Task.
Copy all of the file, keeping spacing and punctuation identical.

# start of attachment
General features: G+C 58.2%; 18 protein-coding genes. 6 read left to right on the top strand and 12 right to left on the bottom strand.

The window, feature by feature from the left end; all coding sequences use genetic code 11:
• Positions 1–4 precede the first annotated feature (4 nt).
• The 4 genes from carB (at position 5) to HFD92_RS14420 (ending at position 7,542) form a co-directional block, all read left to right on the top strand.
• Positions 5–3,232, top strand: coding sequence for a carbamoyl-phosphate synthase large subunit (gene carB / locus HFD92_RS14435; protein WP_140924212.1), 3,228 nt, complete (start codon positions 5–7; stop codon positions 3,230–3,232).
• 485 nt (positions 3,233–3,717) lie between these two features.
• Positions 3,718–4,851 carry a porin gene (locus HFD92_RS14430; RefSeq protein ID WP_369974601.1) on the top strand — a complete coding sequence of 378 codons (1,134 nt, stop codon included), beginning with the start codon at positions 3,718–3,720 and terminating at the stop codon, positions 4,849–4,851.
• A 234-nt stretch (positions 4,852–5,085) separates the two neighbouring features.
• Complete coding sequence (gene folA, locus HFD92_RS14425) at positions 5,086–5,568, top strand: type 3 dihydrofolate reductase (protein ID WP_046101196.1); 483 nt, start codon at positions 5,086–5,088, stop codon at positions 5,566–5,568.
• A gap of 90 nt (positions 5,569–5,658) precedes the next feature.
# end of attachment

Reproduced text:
General features: G+C 58.2%; 18 protein-coding genes. 6 read left to right on the top strand and 12 right to left on the bottom strand.

The window, feature by feature from the left end; all coding sequences use genetic code 11:
• Positions 1–4 precede the first annotated feature (4 nt).
• The 4 genes from carB (at position 5) to HFD92_RS14420 (ending at position 7,542) form a co-directional block, all read left to right on the top strand.
• Positions 5–3,232, top strand: coding sequence for a carbamoyl-phosphate synthase large subunit (gene carB / locus HFD92_RS14435; protein WP_140924212.1), 3,228 nt, complete (start codon positions 5–7; stop codon positions 3,230–3,232).
• 485 nt (positions 3,233–3,717) lie between these two features.
• Positions 3,718–4,851 carry a porin gene (locus HFD92_RS14430; RefSeq protein ID WP_369974601.1) on the top strand — a complete coding sequence of 378 codons (1,134 nt, stop codon included), beginning with the start codon at positions 3,718–3,720 and terminating at the stop codon, positions 4,849–4,851.
• A 234-nt stretch (positions 4,852–5,085) separates the two neighbouring features.
• Complete coding sequence (gene folA, locus HFD92_RS14425) at positions 5,086–5,568, top strand: type 3 dihydrofolate reductase (protein ID WP_046101196.1); 483 nt, start codon at positions 5,086–5,088, stop codon at positions 5,566–5,568.
• A gap of 90 nt (positions 5,569–5,658) precedes the next feature.